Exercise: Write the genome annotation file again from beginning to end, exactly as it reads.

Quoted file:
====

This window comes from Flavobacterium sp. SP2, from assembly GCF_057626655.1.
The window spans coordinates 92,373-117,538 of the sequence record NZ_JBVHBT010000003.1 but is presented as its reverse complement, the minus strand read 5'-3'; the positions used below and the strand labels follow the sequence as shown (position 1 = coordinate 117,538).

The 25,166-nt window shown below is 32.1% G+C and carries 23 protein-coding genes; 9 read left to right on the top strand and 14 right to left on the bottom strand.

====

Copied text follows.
This window comes from Flavobacterium sp. SP2, from assembly GCF_057626655.1.
The window spans coordinates 92,373-117,538 of the sequence record NZ_JBVHBT010000003.1 but is presented as its reverse complement, the minus strand read 5'-3'; the positions used below and the strand labels follow the sequence as shown (position 1 = coordinate 117,538).

The 25,166-nt window shown below is 32.1% G+C and carries 23 protein-coding genes; 9 read left to right on the top strand and 14 right to left on the bottom strand.